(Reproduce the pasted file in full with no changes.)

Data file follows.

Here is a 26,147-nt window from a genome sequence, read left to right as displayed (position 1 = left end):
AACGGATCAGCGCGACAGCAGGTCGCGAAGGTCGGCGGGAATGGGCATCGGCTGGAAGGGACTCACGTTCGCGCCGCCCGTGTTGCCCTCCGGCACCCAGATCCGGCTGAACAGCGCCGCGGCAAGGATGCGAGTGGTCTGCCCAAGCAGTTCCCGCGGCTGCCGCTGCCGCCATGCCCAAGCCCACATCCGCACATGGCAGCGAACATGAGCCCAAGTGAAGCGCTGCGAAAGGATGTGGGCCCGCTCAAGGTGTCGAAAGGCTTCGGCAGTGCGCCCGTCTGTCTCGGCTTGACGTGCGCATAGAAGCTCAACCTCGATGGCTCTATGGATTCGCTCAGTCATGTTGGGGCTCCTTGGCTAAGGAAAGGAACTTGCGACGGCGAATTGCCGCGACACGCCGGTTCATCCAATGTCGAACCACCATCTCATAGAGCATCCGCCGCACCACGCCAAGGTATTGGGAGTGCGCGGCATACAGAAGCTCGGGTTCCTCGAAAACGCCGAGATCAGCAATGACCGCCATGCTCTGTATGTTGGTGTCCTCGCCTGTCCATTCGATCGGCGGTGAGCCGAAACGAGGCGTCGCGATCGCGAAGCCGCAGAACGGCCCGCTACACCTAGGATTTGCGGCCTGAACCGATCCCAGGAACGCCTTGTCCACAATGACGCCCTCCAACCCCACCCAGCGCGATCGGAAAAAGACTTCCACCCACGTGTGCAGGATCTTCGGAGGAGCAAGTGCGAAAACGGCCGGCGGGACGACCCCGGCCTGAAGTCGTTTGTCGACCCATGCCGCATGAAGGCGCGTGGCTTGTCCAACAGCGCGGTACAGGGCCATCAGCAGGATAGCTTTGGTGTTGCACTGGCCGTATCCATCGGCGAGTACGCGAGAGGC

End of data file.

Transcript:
Here is a 26,147-nt window from a genome sequence, read left to right as displayed (position 1 = left end):
AACGGATCAGCGCGACAGCAGGTCGCGAAGGTCGGCGGGAATGGGCATCGGCTGGAAGGGACTCACGTTCGCGCCGCCCGTGTTGCCCTCCGGCACCCAGATCCGGCTGAACAGCGCCGCGGCAAGGATGCGAGTGGTCTGCCCAAGCAGTTCCCGCGGCTGCCGCTGCCGCCATGCCCAAGCCCACATCCGCACATGGCAGCGAACATGAGCCCAAGTGAAGCGCTGCGAAAGGATGTGGGCCCGCTCAAGGTGTCGAAAGGCTTCGGCAGTGCGCCCGTCTGTCTCGGCTTGACGTGCGCATAGAAGCTCAACCTCGATGGCTCTATGGATTCGCTCAGTCATGTTGGGGCTCCTTGGCTAAGGAAAGGAACTTGCGACGGCGAATTGCCGCGACACGCCGGTTCATCCAATGTCGAACCACCATCTCATAGAGCATCCGCCGCACCACGCCAAGGTATTGGGAGTGCGCGGCATACAGAAGCTCGGGTTCCTCGAAAACGCCGAGATCAGCAATGACCGCCATGCTCTGTATGTTGGTGTCCTCGCCTGTCCATTCGATCGGCGGTGAGCCGAAACGAGGCGTCGCGATCGCGAAGCCGCAGAACGGCCCGCTACACCTAGGATTTGCGGCCTGAACCGATCCCAGGAACGCCTTGTCCACAATGACGCCCTCCAACCCCACCCAGCGCGATCGGAAAAAGACTTCCACCCACGTGTGCAGGATCTTCGGAGGAGCAAGTGCGAAAACGGCCGGCGGGACGACCCCGGCCTGAAGTCGTTTGTCGACCCATGCCGCATGAAGGCGCGTGGCTTGTCCAACAGCGCGGTACAGGGCCATCAGCAGGATAGCTTTGGTGTTGCACTGGCCGTATCCATCGGCGAGTACGCGAGAGGC